Then-Chancellor George Osborne announced an overhaul of the dividend income tax regime, replacing one of the most unnecessarily complicated and arcane ways of raising revenue with something much simpler, if potentially a little less generous.
A quick recap. Dividends are the share of the profits companies pay out to its part-owners, and can help investors build a healthy, regular income from their portfolios.
But for almost 20 years, investors had to bend their minds around a complex web of tax rates when they declared their dividend income on their annual tax returns.
Basic-rate taxpayers faced a 10% tax on dividends. However, given that the companies in which they held shares had already paid corporation tax on their profits, a 10% dividend tax credit was applied, meaning that no additional tax was due.
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You were taxed, but then you weren’t taxed, because the company had paid tax and oh dear, I’ve gone cross-eyed…
Still with me?
Dividend income tax was ripe for simplification, and simplified it was.
From April 2016, a new tax-free allowance would be introduced, giving shareholders and company directors the opportunity to earn £5,000 in dividends before any tax was due.
Tax rates increased to 7.5% for basic-rate taxpayers, 32.5% for higher-rate and 38.1% for additional-rate taxpayers.
But at the time, you’d have to be earning a hefty chunk in dividends to face a tax increase.
Under the new system, higher-rate taxpayers would be better off until they received dividends exceeding £21,667.
Only those with substantial shareholdings would be worse off as a result – a basic-rate taxpayer seeing a dividend yield of 3.71%.
Of course, any generous tax-free allowance can be pecked at by the money men in the government.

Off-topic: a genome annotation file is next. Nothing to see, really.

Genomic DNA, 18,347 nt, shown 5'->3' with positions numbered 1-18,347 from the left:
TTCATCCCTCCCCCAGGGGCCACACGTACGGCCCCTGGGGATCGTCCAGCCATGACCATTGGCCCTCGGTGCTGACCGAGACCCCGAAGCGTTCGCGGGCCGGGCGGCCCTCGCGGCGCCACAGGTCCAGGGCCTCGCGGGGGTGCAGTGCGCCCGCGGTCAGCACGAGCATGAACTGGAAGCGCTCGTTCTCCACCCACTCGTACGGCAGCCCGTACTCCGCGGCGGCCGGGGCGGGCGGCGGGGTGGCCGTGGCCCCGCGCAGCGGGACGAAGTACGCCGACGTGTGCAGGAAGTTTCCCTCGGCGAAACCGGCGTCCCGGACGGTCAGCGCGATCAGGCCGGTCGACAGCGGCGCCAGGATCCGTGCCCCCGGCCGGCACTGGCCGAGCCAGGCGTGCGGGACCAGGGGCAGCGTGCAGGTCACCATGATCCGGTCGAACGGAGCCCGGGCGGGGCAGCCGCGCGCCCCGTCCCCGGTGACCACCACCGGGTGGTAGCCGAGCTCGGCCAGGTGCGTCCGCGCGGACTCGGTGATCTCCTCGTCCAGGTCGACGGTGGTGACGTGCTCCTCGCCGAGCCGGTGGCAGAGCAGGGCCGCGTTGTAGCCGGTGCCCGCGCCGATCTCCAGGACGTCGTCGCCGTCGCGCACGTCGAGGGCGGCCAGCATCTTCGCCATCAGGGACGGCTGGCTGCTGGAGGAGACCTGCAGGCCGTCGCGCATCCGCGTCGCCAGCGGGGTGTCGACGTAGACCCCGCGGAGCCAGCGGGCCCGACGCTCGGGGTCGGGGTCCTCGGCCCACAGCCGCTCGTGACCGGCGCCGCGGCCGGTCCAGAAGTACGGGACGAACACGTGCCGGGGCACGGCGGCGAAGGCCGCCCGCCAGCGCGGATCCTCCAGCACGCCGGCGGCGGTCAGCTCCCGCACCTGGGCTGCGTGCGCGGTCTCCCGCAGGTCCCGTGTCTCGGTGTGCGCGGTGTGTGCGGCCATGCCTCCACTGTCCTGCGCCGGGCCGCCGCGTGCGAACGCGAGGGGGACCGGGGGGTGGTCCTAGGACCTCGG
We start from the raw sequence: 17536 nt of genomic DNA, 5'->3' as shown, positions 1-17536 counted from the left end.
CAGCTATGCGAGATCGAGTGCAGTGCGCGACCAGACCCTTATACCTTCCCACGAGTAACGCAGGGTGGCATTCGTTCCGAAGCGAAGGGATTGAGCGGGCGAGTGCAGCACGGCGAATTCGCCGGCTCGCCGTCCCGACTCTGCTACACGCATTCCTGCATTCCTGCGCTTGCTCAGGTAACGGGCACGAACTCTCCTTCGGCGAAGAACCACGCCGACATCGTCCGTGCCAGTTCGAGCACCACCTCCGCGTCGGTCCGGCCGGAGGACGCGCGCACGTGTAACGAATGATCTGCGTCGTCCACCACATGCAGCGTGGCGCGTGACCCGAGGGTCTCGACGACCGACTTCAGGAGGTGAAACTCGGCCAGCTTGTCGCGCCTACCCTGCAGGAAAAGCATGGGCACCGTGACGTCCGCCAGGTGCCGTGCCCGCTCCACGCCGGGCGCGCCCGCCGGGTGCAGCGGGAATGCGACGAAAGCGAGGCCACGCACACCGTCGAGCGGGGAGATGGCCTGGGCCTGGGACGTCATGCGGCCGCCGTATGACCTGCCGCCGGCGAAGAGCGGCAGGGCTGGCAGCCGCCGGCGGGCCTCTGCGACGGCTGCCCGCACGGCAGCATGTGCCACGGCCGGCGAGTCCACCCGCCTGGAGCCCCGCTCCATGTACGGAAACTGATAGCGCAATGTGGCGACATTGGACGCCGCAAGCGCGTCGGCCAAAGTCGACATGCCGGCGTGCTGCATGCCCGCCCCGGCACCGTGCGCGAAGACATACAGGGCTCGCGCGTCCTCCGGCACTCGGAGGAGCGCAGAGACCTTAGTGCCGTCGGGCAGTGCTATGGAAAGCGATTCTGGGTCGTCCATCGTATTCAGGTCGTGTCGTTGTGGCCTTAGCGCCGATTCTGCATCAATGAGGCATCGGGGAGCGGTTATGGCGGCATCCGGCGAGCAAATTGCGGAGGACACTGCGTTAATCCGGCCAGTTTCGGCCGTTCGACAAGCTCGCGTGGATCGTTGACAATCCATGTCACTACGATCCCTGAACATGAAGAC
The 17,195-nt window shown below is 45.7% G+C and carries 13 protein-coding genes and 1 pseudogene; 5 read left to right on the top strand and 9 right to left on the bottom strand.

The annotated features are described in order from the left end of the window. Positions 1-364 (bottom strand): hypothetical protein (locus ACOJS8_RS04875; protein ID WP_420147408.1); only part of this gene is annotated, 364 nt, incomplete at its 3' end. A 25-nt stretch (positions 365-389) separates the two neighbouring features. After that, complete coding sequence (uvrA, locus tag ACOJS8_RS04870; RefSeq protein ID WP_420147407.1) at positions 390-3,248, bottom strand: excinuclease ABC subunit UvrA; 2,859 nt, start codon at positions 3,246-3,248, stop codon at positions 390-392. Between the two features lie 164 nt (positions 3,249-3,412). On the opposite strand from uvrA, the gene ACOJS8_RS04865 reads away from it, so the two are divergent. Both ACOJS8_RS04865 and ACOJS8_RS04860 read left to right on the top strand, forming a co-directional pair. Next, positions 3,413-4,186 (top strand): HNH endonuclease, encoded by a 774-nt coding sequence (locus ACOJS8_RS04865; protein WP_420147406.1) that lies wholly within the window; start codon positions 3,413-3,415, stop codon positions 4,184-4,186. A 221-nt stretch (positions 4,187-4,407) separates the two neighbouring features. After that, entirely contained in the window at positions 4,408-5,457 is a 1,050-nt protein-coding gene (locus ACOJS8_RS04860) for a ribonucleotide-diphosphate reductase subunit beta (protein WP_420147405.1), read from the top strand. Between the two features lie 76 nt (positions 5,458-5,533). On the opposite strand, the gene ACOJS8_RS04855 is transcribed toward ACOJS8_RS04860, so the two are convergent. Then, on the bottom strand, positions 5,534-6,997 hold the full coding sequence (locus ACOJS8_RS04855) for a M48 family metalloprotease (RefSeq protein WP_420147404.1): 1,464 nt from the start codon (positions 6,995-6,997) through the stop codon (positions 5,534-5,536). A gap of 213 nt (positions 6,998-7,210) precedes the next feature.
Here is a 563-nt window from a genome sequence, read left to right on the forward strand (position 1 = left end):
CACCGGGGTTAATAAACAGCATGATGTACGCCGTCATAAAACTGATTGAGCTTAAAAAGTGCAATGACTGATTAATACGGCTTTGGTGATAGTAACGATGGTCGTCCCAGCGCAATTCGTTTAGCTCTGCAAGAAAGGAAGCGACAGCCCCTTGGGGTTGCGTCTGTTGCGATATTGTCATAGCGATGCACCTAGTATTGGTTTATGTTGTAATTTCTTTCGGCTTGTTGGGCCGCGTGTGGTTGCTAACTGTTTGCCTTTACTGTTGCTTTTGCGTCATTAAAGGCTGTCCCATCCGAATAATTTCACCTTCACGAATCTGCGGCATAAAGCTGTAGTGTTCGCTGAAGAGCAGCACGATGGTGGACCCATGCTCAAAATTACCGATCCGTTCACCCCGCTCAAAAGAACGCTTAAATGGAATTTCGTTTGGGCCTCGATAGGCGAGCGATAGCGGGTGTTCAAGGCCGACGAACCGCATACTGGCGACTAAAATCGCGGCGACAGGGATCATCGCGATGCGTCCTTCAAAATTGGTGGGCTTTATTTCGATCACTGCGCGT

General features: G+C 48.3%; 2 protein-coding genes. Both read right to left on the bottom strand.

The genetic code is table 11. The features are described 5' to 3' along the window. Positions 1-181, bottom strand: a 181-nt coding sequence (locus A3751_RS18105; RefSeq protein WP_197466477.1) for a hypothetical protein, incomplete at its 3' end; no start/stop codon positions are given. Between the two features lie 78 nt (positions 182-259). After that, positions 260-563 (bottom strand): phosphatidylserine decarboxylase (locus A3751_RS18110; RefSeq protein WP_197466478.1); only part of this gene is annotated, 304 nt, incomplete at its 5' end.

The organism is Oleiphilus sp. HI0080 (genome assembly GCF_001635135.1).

Last week in his first Budget, Chancellor Philip Hammond announced that the shiny new dividend allowance is to be cut to £2,000, starting in April 2018.
With the FTSE All-Share currently yielding around 3.49%, a basic-rate taxpayer needs around £57,000 in shares to start paying dividend tax. That leaves many more private investors now paying tax.
So, what can you do to reduce the likelihood of a big tax bill in a couple of years’ time? I’ve got four dividend tax hacks for you:
First, if you’ve not already used your allowance, get your investments into an Isa.
That lovely tax-free bubble shelters you from dividend, income and capital gains tax.
You’ve got a couple of weeks to fill up your £15,240 allowance from this tax, then you can pop a bumper £20,000 in from April onwards.
The process of transferring investments into an Isa is called a ‘bed and Isa’.
You’ll need to sell your investments, transfer the cash to a stocks and shares Isa, and then buy the shares back.
There’s a risk that share prices will rise before you can re-purchase your investments, and you’ll also incur dealing charges.
Also, if you’ve held the shares for a long time, capital gains tax may be due on the profits you realise, so you may need to do your sums to plan a bed and Isa cost-effectively.
Second, if you’ve already used your Isa allowance, another way to protect your dividend returns is to transfer them to a self-invested personal pension (Sipp).
As with bed and Isas, you’ll need to sell the shares and buy them back inside your tax-free pension.
Third, don’t forget your husband, wife or civil partner. Shares can be freely transferred between married couples and civil partners.
If one of you exceeds the dividend income allowance and the other doesn’t, you can reduce the tax you pay as a couple by gifting your shares to your partner.
And finally, get smart with your tax planning. Your personal allowance – the amount you can earn before you pay income tax – can be used up with dividend income.
From April 2017, you can earn £11,500 tax free (and perhaps more when the dividend allowance reduces in 2018) meaning you could earn at least £13,500 in dividends before you pay tax.
This may not be the tax increase that once made us jump for joy, but becoming fleet of foot with your tax planning can help you leap over the new dividend hurdles coming your way.